'Triple Frontier' Movie Review: The Ben Affleck, Oscar Isaac, Pedro Pascal starrer Netflix crime thriller is sleek, but underwhelming

Netflix paints a beautiful picture, but the story itself fails to provide a solid enough base for the film. I am going with 3 stars out of 5.

 |  3-minute read |   07-03-2019
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Netflix's Triple Frontier could have been directed by Oscar-winning The Hurt Locker maker Kathryn Bigelow — if it was made in 2010. In 2015, under the directorship of J C Chandor, it could have had Johnny Depp in the lead. In 2017, it could have had Channing Tatum and Tom Hardy. Or Ben Affleck. Or Casey Affleck. Or Mark Wahlberg. But it finally has Ben Affleck — who rejoined the cast after dropping out — and Oscar Isaac.

It is as if the casting drama behind the scenes of this ambitious project has cast a shadow on the film itself. It has great potential — but ends up seeming rather underwhelming.

On the surface, it is a heist — Ocean’s Eleven-style — where Oscar leads a pack of five ex-military men into a mission to finish a South American drug lord. His intel tells him the bad guy has stocked up insane amounts of money in his house, and that’s where Oscar decides to kill him off, free the area of his tyranny, and flee with all that cash.

Win-win.

Given the geographical setting of the film, there was scope for cinematography, and in that, you will not be disappointed. Netflix has delivered a superb product, on par with what Paramount Pictures would have (probably) done if the original plan with Kathryn Bigelow had stuck. But the story fails to provide a solid enough base for the film to shine.

Oscar’s character is established with some attention to detail. But when he sets out on the recruitment mission, the men he meets, who we, as an audience will eventually follow for the rest of the two hours, are left sketchy. There are real issues — the life of a soldier after his expiry date, how he scrapes through trying to make ends meet, even though he once had fought and won for the country.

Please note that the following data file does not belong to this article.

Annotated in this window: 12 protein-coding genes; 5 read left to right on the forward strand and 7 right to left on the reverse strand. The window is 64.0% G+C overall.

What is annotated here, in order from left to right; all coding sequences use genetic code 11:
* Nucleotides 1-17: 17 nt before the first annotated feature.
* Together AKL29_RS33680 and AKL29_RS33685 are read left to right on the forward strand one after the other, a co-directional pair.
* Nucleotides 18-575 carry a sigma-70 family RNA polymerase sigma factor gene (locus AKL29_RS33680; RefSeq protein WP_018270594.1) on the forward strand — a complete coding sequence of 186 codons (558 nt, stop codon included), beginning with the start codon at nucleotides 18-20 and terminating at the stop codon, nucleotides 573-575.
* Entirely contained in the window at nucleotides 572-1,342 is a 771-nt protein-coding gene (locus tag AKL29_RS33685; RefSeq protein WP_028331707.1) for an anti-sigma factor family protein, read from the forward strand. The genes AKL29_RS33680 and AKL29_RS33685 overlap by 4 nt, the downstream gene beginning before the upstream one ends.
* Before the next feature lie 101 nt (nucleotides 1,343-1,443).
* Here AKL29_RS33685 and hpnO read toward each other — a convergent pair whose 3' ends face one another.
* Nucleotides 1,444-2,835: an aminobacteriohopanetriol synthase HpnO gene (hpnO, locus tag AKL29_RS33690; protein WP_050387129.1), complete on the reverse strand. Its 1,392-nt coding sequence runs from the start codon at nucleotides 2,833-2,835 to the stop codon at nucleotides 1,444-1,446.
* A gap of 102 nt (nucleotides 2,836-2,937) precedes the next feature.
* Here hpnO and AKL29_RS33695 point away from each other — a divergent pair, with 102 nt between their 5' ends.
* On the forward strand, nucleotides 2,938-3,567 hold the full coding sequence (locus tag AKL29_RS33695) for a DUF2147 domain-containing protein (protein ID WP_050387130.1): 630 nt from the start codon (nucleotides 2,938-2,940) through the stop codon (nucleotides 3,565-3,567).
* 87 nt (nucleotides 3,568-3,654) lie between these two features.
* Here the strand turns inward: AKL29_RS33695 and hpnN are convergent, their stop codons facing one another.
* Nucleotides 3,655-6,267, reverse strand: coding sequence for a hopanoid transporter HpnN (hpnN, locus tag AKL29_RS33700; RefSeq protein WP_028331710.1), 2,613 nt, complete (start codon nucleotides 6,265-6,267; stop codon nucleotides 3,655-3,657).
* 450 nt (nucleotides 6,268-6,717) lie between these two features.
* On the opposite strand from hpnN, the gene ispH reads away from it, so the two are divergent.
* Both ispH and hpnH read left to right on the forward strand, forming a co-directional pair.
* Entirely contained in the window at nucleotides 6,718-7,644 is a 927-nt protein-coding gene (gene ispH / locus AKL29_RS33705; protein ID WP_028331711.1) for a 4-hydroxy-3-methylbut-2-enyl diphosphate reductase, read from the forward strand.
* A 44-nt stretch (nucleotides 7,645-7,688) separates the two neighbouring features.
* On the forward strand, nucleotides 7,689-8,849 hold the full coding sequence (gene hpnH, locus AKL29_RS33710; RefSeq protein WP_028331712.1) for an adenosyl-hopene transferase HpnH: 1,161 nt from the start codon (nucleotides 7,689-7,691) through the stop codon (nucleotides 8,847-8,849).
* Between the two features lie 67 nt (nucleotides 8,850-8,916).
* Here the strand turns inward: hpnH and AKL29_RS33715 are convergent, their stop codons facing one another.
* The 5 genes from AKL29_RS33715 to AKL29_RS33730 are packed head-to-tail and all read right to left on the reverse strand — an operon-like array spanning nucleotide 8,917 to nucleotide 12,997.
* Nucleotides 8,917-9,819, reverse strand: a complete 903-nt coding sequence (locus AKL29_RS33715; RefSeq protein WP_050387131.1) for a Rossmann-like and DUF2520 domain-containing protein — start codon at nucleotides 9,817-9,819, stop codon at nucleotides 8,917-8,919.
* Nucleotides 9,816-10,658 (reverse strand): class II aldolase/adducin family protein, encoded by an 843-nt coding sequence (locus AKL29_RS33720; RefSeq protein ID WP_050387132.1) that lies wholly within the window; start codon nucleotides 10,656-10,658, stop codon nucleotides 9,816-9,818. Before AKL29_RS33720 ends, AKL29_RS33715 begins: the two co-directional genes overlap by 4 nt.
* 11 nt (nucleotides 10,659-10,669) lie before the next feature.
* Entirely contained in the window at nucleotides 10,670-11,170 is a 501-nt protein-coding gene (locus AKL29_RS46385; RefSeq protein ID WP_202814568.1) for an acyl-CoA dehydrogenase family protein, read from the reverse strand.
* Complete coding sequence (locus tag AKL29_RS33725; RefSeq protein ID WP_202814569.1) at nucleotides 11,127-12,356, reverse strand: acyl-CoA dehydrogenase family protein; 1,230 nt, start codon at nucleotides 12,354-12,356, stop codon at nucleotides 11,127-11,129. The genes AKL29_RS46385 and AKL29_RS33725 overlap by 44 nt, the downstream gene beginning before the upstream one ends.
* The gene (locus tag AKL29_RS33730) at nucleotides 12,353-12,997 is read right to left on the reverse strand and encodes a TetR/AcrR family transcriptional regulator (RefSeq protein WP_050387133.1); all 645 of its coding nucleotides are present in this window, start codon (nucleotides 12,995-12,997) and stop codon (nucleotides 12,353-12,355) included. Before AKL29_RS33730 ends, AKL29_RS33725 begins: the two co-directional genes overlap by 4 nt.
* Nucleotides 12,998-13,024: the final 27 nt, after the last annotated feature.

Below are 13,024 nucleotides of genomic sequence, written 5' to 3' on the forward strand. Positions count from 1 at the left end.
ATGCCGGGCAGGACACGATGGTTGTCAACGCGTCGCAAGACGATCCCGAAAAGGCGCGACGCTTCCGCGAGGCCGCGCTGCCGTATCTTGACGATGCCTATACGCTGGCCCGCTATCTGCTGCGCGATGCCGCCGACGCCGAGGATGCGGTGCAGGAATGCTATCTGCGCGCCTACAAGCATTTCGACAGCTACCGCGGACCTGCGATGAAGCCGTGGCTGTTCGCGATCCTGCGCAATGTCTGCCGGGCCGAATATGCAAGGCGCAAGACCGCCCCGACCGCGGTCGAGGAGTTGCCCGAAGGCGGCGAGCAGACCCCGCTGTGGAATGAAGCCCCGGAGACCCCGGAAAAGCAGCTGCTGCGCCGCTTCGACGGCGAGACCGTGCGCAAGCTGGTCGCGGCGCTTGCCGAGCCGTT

There are some great lines — “It’s like they take the best 20 years of your life and then spit you out” — but still, not enough meat to sink your teeth.

You know when Oscar shows up at their doorstep, like George Clooney of Ocean’s Eleven, even looking a bit like him (okay, maybe just in my head), they will agree. They do. Without much fuss.

netflix-brings-the-s_030719013958.jpgA team of five, they steal the cash and save the day! (Source: YouTube screengrab)

The better part of the film was actually about transporting that insane amount of money they stole over the mountains, over the jungle and whatnot — by air, mule-back, you name it. That right there for me was the best par, simply because it was both unpredictable — and somewhat comical in a dark comedy-way.

Greed is, of course, the driving force here but what do you do when you’ve bitten off more than you can chew?

A small example: The boys actually use a bag of cash to light a fire to keep themselves warm. A close-up shot of a burning 100-dollar bill reminds you of your priorities — luxury, yes, but being alive trumps all.

mv5bmjvmzjgynmyty2vl_030719014051.jpgGreed is the driving force. (Source: IMDb)

Triple Frontier cannot be written off completely, neither can it become the next Hurt Locker. The thing that works in favour of the film, therefore, is Netflix’s backing. On March 13, a million audience will discover Triple Frontier in the comforts of their homes, watch it, like it, and will swiftly move on to another Netflix offering.

Win-win.

PS. Game Of Thrones fans, you will L.O.V.E. Pedro Pascal aka Oberyn Martell in Triple Frontier. He is far from his flamboyant Oberyn self, in fact, more goofy and endearing as Francisco.

I am going with 3 stars out of 5.

Also read: Why Netflix’s 'Period. End of Sentence' is a grim reminder to our society

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